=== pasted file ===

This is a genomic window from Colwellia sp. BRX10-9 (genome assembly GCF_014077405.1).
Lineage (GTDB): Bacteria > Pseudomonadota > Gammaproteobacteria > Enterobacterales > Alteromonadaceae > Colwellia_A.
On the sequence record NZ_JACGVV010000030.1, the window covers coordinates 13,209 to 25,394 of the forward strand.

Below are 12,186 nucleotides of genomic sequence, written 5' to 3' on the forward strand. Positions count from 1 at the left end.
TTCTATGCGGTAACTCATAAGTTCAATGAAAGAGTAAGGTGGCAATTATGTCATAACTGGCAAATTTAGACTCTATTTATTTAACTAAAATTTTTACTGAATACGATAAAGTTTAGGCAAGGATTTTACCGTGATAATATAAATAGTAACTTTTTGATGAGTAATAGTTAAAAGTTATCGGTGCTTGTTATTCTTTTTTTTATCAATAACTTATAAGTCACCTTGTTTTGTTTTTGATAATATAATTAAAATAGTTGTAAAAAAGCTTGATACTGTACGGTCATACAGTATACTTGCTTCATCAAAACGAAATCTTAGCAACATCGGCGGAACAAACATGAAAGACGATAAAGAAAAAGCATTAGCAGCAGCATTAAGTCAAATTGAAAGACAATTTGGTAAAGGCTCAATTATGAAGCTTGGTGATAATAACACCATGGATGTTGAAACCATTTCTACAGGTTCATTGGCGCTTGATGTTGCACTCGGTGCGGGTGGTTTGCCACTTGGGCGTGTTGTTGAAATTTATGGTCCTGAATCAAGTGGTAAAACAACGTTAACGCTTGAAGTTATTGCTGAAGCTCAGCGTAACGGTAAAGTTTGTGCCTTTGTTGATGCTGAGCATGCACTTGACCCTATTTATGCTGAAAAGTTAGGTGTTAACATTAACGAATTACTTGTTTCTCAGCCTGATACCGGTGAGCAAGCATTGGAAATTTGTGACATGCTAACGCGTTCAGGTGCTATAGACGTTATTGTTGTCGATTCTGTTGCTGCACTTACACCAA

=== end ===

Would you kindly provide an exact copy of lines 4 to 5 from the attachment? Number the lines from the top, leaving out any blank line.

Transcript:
Below are 12,186 nucleotides of genomic sequence, written 5' to 3' on the forward strand. Positions count from 1 at the left end.
TTCTATGCGGTAACTCATAAGTTCAATGAAAGAGTAAGGTGGCAATTATGTCATAACTGGCAAATTTAGACTCTATTTATTTAACTAAAATTTTTACTGAATACGATAAAGTTTAGGCAAGGATTTTACCGTGATAATATAAATAGTAACTTTTTGATGAGTAATAGTTAAAAGTTATCGGTGCTTGTTATTCTTTTTTTTATCAATAACTTATAAGTCACCTTGTTTTGTTTTTGATAATATAATTAAAATAGTTGTAAAAAAGCTTGATACTGTACGGTCATACAGTATACTTGCTTCATCAAAACGAAATCTTAGCAACATCGGCGGAACAAACATGAAAGACGATAAAGAAAAAGCATTAGCAGCAGCATTAAGTCAAATTGAAAGACAATTTGGTAAAGGCTCAATTATGAAGCTTGGTGATAATAACACCATGGATGTTGAAACCATTTCTACAGGTTCATTGGCGCTTGATGTTGCACTCGGTGCGGGTGGTTTGCCACTTGGGCGTGTTGTTGAAATTTATGGTCCTGAATCAAGTGGTAAAACAACGTTAACGCTTGAAGTTATTGCTGAAGCTCAGCGTAACGGTAAAGTTTGTGCCTTTGTTGATGCTGAGCATGCACTTGACCCTATTTATGCTGAAAAGTTAGGTGTTAACATTAACGAATTACTTGTTTCTCAGCCTGATACCGGTGAGCAAGCATTGGAAATTTGTGACATGCTAACGCGTTCAGGTGCTATAGACGTTATTGTTGTCGATTCTGTTGCTGCACTTACACCAA